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Blockchain Security Steals The Show At The NYC Innovation Summit

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Kaleido Insights founding partner Jessica Groopman summarized the gist of CDX Academy’s “Blockchain Brand Innovation Summit” on May 11 during her opening remarks with the following words: “At its highest level, blockchain is a trust layer.”

The summit brought together representatives from various blockchain startups and institutions to debate and discuss use cases for the technology while noting both flaws and advantages.

The obvious use for blockchain is data storage whether in healthcare or other private data.

The overreach of many centralized institutions made headlines recently and it’s quite possible that the most notable one is the third-party apps collection of Facebook users’ private information.

“I do see a fundamental shift, and especially with Facebook’s [recent disclosures], I think the average consumer is now more aware of how pervasive data collection is.” Christiana Cacciapuoti, vice president of partnerships and platform operations at Mad Hive said addressing the Facebook scandal.

Jeremy Balkin, head of U.S. innovation at HSBC Bank, agreed and said that blockchain adoption, in general, is sped up by a lack of faith in the existing systems.

Security holes

Many panelists were cautious about how far blockchain really goes to secure systems. For example. McAfee chief consumer security evangelist Gary Davis noted that blockchain technology has a major flaw: even if the blockchain itself is a secure technology, it has a lot of security holes around it.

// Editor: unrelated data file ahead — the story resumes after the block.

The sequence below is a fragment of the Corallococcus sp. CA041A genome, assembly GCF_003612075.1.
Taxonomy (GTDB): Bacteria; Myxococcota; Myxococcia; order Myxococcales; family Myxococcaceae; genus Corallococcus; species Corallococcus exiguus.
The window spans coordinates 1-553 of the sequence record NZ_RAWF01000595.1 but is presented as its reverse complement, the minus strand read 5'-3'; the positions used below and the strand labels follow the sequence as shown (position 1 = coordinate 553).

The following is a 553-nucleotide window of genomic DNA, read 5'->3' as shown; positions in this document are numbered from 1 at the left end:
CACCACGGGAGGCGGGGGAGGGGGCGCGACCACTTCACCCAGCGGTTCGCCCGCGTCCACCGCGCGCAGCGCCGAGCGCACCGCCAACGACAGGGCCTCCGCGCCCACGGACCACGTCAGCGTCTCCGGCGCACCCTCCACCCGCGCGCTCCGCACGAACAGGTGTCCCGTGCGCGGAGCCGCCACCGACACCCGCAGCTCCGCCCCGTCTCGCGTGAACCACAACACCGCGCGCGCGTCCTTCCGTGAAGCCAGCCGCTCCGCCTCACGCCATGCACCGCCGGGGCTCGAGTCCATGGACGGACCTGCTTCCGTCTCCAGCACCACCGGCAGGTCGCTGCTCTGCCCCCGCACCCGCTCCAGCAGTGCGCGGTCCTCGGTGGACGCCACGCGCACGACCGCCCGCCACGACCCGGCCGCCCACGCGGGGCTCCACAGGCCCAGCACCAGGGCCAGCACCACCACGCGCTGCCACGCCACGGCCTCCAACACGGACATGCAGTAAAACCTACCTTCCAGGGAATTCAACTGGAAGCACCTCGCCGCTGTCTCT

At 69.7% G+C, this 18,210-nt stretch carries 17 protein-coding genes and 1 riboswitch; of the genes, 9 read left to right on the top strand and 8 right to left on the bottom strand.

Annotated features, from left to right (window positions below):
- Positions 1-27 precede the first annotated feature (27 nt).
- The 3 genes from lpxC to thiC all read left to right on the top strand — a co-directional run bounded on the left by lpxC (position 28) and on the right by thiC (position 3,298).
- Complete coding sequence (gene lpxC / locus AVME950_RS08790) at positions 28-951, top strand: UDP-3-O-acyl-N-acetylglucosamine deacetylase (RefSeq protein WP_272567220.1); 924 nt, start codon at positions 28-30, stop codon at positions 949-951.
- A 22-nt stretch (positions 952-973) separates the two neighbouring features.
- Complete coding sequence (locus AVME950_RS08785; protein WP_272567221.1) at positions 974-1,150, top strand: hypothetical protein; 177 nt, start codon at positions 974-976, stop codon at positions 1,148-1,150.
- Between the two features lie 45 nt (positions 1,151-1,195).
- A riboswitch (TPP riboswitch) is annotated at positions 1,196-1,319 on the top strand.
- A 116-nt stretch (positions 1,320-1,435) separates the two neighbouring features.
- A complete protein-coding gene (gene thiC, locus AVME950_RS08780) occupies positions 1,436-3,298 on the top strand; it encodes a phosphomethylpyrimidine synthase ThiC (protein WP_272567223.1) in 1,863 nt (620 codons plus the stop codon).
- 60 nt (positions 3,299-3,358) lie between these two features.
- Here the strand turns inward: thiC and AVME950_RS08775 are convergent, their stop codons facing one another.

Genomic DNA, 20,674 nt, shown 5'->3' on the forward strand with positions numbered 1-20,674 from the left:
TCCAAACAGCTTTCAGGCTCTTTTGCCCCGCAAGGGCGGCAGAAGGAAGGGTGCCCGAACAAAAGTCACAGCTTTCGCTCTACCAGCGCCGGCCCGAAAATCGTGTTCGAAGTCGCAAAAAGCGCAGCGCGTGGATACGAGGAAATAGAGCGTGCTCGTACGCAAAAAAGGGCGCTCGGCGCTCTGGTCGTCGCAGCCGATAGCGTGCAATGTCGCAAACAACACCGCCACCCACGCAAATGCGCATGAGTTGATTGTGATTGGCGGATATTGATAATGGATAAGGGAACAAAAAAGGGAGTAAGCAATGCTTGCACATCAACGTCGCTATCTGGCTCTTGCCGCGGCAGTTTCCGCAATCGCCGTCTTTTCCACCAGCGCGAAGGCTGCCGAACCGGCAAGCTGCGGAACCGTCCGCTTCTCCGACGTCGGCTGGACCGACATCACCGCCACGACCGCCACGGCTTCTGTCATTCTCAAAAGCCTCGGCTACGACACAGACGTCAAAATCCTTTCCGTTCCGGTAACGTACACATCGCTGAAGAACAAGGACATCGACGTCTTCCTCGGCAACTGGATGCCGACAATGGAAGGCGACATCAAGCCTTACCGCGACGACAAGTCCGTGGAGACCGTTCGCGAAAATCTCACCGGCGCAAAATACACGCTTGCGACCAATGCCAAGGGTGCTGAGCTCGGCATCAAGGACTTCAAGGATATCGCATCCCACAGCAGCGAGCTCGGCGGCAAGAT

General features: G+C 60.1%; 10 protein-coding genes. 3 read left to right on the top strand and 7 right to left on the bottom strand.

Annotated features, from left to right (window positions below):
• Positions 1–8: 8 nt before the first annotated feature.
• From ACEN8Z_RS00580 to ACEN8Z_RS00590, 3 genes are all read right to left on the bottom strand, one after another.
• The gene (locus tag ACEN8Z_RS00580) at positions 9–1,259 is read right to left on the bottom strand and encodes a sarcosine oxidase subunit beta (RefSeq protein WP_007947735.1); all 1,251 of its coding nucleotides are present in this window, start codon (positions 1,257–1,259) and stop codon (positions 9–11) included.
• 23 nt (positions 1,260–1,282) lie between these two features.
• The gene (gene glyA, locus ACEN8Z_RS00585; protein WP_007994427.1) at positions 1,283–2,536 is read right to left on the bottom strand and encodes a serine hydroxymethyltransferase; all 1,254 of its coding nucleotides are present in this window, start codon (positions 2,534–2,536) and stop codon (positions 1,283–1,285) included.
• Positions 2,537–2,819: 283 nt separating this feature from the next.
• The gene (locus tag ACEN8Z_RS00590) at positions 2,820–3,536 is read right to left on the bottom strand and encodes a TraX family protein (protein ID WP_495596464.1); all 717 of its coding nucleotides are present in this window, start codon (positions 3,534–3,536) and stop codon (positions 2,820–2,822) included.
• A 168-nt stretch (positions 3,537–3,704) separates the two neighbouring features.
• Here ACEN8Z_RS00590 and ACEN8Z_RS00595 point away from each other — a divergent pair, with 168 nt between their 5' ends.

“It rides on the internet, so by definition you’re putting a technology on something that is proven to be very vulnerable, very prone to attack,” he said.

He gave the recent MyEtherWallet hack as an example. Attackers were able to drain $150,000 worth of users’ ether via a vulnerability in the domain name servers that the wallet was using.

While a lot of people see the immutability of blockchains as an advantage, Comcast Venture’s Beyda thinks that feature could become a massive issue for people who are storing their identity or financial data on a platform.

“[Right now] it’s inconvenient if our identity is stolen if our credit card is stolen, but we have mechanisms to recover that,” he said.

“If you have a public-private key pair, and you lose that, it’s gone … if you have a private key, you have access to all of the resources. The first level of attack is not trying to crack the public-private keys, but to steal the private keys,” he continued.

Beyda sees a bright future, saying the industry must be patient because the new technologies will catch up with business needs.